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Sprocket Rocket

Stuck on the Edge

As I continue to explore cheap camera options, I was intrigued by the Lomography Sprocket Rocket.

Here's a breakdown of the Sprocket Rocket:

  • Full film coverage means exposing over the film sprockets (which is fun)

  • Two aperture options: cloudy about f/11 and sunny about f/16

  • Two focus options: Close (0.6-1 meter) and General (1 meter to infinity)

  • Two shutter options: 1/100th and Bulb

  • Multiple exposures (keep clicking the shutter OR for real mystery: rewind the full film and shoot across it a second time!

The viewfinder is panoramic as well, which is handy for framing.

I stopped under this freeway overpass for some captures. All color images shot on Fujicolor 200.

Under the Overpass

Overpass Compilation


Train Car Streeetch

A walk downtown for some light between buildings. I saw this huge cloud of yellow leaves blowing around and rushed over... then I waited for 20-minutes as they proceeded to not blow around anymore. So this ended up being my only shot here.

Red Coat and Flip Flops

Bee Box Buddies

I tried some Lomography Lady Grey 400 film in to shoot some skateboarding with my friend James. A couple general wider shots. A planned compilation shot. And ended with a "portrait."

About to Drop In

Compiled Stance


So what's my take on it? It's fun! I like the decent resolution (with the sprockets it's closer to 120 film size). I wish I could just use 120 film in it... but that's not an option (will have to swap to a Holga if I want to explore that on a plastic camera).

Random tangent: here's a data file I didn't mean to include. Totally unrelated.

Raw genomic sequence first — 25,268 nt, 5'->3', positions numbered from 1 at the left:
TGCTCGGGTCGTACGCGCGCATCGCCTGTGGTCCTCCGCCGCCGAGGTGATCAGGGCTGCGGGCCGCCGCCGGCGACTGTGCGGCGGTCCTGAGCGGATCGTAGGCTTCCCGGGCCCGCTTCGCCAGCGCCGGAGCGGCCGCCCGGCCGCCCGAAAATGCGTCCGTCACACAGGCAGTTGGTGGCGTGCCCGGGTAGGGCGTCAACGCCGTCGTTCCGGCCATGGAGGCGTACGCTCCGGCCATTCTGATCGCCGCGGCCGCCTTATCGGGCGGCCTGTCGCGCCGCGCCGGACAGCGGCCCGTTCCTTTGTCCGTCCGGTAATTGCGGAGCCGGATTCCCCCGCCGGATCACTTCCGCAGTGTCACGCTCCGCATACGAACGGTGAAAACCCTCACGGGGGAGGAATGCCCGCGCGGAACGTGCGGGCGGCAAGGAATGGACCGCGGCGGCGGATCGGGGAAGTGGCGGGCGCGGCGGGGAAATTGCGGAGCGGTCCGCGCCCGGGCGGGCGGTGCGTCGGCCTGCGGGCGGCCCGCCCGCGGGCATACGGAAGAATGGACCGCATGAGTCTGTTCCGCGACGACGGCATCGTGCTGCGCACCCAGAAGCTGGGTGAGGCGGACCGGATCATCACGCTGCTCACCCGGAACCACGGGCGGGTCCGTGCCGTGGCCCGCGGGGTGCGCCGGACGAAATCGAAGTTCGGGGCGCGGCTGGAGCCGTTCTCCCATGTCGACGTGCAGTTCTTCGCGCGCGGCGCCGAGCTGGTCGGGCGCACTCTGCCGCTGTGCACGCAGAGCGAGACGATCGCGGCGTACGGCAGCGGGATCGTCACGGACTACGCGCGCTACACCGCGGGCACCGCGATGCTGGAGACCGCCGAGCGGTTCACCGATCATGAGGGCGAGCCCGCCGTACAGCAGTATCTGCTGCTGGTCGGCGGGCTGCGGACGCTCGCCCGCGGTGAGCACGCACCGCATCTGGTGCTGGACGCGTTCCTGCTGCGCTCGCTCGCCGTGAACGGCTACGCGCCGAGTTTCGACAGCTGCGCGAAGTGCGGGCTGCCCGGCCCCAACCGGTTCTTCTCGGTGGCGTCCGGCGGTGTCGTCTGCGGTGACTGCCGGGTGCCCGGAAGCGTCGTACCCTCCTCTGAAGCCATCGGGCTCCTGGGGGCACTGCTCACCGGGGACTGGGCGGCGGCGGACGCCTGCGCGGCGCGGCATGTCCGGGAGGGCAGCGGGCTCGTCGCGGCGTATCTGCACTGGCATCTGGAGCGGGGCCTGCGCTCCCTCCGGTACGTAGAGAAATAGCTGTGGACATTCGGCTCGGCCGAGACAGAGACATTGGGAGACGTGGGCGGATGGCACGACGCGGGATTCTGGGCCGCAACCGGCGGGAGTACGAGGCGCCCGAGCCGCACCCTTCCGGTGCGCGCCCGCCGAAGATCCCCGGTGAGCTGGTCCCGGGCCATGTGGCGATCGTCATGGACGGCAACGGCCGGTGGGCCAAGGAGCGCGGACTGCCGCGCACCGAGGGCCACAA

The fisheye is more prominent than with the Ansco, but it makes sense because the images are being exposed on a larger area of film. The fisheye shows up in the close-ups, but is more subtle when shooting further back. And I honestly like the fisheye look in these.

Even with the panoramic viewfinder, the framing isn't going to be perfect. It's hard to tell where the tops and bottoms of the frame will be. You can see in the last portrait that I was too far right. But at the time it looked dead center. However, that's mainly an issue, as with the fisheye, if you're trying to get close to your subject.

In the end, with 18 shots per roll of film, it's a nice, super light, plastic camera to bring along for capturing the overall, WIDE look and feel of a place. A great traveling plastic camera. Good work Lomography!

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